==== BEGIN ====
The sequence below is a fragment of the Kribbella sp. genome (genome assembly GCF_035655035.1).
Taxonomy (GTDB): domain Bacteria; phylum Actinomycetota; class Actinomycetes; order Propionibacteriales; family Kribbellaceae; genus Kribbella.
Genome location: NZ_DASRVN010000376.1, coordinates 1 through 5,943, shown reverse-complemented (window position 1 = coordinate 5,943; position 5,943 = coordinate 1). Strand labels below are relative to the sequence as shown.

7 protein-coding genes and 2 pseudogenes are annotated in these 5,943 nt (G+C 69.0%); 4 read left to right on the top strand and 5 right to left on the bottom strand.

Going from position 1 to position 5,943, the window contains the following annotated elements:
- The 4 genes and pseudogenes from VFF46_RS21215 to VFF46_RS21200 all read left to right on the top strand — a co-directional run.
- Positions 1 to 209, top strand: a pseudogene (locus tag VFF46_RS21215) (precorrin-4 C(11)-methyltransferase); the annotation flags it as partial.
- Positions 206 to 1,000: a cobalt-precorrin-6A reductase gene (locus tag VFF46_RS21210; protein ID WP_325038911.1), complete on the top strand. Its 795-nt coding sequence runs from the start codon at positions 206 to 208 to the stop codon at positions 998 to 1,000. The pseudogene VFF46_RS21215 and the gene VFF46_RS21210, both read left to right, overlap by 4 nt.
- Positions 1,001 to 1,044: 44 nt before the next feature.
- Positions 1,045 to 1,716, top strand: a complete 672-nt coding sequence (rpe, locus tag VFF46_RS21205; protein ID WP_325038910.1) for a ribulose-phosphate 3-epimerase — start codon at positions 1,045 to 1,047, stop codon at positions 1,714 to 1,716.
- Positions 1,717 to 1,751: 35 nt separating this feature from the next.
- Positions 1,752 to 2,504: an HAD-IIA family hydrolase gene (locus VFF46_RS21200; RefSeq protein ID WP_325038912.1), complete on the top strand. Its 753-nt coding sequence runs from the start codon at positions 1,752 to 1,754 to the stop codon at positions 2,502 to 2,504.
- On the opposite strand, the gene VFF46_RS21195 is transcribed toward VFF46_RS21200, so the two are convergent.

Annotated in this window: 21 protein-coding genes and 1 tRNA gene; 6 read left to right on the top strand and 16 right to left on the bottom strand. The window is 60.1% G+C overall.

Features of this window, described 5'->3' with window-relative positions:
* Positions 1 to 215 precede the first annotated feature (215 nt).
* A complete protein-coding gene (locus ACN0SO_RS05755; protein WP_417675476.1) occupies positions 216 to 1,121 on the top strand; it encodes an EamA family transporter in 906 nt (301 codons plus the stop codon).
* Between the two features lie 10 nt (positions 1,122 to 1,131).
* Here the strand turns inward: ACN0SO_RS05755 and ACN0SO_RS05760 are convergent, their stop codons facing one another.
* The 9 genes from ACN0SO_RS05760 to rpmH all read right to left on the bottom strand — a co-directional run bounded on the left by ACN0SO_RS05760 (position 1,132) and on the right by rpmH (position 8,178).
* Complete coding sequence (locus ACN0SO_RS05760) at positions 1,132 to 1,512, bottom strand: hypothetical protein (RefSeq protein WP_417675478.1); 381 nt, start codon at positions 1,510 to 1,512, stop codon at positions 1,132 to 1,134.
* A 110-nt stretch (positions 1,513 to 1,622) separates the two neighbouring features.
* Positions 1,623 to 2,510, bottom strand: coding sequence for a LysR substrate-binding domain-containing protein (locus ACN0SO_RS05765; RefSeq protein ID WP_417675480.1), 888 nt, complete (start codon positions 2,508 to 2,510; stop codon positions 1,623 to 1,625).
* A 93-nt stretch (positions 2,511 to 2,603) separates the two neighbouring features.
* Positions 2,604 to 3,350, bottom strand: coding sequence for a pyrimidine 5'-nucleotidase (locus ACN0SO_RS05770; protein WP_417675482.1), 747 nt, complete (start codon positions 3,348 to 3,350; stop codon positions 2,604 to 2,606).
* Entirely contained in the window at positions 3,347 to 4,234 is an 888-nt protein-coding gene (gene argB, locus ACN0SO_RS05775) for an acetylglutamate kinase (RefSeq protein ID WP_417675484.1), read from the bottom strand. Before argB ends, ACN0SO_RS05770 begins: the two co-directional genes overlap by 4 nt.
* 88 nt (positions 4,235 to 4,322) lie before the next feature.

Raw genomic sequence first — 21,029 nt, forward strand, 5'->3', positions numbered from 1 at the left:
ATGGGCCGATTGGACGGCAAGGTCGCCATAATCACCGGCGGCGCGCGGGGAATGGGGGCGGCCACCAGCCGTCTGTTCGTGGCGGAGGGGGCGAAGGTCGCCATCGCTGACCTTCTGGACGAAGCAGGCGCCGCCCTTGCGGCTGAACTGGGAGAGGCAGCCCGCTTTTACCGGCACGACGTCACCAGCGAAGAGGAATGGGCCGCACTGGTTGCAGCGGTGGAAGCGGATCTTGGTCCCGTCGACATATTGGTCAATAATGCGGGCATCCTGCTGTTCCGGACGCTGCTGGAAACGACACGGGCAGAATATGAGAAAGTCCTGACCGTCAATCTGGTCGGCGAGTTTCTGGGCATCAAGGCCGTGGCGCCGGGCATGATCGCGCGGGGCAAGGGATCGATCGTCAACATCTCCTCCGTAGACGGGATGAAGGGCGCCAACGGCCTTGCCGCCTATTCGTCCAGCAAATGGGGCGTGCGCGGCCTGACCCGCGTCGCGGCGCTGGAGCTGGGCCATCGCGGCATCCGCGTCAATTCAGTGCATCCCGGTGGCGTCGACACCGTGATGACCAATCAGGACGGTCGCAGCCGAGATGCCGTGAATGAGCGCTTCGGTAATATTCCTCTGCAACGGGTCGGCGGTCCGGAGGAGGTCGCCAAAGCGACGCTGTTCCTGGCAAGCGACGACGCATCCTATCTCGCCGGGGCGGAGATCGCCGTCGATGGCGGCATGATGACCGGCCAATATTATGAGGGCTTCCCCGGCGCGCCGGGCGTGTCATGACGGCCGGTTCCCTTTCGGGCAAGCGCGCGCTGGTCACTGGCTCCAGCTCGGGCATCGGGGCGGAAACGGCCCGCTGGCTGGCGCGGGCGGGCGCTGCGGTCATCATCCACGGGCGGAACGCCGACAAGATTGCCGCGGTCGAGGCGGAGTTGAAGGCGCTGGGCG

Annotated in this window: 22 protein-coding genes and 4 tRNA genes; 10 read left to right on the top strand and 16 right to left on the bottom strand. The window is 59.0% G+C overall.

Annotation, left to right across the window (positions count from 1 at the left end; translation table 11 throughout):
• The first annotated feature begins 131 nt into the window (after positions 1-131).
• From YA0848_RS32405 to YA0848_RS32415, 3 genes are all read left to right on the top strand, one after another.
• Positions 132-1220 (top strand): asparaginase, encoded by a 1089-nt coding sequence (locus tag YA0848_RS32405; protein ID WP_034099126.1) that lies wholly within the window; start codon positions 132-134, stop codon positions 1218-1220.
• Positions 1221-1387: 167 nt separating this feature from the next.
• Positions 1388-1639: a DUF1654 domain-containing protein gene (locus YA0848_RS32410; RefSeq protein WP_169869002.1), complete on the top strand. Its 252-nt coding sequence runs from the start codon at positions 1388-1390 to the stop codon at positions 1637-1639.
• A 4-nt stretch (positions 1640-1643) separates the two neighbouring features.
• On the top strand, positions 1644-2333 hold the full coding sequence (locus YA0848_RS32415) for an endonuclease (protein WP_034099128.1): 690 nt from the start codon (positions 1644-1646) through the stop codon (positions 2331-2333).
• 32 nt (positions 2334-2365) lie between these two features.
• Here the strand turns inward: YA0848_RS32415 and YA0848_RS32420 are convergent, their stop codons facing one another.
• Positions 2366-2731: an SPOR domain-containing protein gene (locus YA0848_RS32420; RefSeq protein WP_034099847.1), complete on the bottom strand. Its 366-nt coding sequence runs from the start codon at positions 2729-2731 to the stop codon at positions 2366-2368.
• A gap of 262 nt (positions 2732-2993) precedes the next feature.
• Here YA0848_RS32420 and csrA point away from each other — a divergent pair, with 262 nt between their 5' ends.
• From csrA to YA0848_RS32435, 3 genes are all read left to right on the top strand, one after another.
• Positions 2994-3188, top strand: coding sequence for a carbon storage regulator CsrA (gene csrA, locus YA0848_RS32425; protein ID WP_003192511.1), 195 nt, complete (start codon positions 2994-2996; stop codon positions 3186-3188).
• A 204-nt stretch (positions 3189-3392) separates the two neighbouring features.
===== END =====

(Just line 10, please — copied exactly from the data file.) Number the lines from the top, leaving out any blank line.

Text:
- Positions 1,045 to 1,716, top strand: a complete 672-nt coding sequence (rpe, locus tag VFF46_RS21205; protein ID WP_325038910.1) for a ribulose-phosphate 3-epimerase — start codon at positions 1,045 to 1,047, stop codon at positions 1,714 to 1,716.